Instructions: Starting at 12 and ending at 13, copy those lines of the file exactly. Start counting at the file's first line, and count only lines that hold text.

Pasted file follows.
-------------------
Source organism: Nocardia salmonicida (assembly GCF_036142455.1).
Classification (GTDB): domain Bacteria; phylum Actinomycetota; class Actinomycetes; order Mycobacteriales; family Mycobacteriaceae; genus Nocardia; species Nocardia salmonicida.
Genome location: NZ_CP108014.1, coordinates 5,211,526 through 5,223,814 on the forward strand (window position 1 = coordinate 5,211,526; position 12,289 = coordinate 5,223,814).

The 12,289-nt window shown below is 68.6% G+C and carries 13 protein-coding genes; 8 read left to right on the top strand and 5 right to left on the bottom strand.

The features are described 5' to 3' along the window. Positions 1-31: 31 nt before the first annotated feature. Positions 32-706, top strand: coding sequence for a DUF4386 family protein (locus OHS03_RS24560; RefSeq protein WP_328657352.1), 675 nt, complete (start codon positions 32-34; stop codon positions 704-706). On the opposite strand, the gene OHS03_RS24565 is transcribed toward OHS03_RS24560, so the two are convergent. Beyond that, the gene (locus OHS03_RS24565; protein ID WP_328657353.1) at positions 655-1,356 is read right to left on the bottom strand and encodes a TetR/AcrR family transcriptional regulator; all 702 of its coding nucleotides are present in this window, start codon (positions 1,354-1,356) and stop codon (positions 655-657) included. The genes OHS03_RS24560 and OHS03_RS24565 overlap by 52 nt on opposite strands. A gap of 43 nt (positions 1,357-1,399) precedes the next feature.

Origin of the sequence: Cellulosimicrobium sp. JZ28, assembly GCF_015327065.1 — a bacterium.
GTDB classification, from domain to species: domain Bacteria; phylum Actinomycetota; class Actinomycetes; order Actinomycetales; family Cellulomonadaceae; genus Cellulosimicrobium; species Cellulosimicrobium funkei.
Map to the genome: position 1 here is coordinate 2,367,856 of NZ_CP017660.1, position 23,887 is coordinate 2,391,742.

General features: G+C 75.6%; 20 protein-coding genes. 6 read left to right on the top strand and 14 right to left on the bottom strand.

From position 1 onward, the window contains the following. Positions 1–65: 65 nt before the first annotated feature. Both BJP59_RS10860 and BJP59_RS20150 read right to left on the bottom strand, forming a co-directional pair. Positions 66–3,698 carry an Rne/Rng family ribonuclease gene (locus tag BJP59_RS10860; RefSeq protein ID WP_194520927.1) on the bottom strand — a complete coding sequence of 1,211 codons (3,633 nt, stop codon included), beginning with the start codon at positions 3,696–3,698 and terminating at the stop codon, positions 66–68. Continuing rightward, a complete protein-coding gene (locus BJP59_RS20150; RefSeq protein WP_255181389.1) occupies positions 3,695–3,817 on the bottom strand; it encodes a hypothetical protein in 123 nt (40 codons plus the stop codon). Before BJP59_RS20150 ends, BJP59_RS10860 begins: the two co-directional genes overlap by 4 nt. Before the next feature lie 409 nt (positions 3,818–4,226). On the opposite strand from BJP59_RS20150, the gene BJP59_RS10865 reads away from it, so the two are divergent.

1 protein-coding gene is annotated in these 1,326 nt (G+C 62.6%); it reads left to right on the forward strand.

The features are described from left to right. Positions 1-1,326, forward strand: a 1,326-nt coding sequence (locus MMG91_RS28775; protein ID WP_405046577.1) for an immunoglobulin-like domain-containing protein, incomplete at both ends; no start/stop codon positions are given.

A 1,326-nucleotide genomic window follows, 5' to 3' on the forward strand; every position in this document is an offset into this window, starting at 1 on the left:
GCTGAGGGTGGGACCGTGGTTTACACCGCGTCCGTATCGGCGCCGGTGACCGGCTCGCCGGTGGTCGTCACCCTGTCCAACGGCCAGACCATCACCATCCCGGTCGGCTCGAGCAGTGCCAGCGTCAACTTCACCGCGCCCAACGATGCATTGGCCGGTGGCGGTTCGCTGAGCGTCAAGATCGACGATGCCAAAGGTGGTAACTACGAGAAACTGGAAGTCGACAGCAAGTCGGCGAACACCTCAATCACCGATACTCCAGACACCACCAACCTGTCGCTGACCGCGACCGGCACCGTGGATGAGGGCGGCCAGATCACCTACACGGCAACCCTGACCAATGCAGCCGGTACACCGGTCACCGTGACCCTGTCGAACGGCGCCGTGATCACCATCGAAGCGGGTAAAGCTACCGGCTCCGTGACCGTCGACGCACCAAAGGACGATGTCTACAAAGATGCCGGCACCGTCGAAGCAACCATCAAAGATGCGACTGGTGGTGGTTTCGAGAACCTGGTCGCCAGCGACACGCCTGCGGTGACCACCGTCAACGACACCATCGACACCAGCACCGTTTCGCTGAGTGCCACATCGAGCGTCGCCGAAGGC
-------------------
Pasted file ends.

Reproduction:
The features are described from left to right. Positions 1-1,326, forward strand: a 1,326-nt coding sequence (locus MMG91_RS28775; protein ID WP_405046577.1) for an immunoglobulin-like domain-containing protein, incomplete at both ends; no start/stop codon positions are given.

A 1,326-nucleotide genomic window follows, 5' to 3' on the forward strand; every position in this document is an offset into this window, starting at 1 on the left: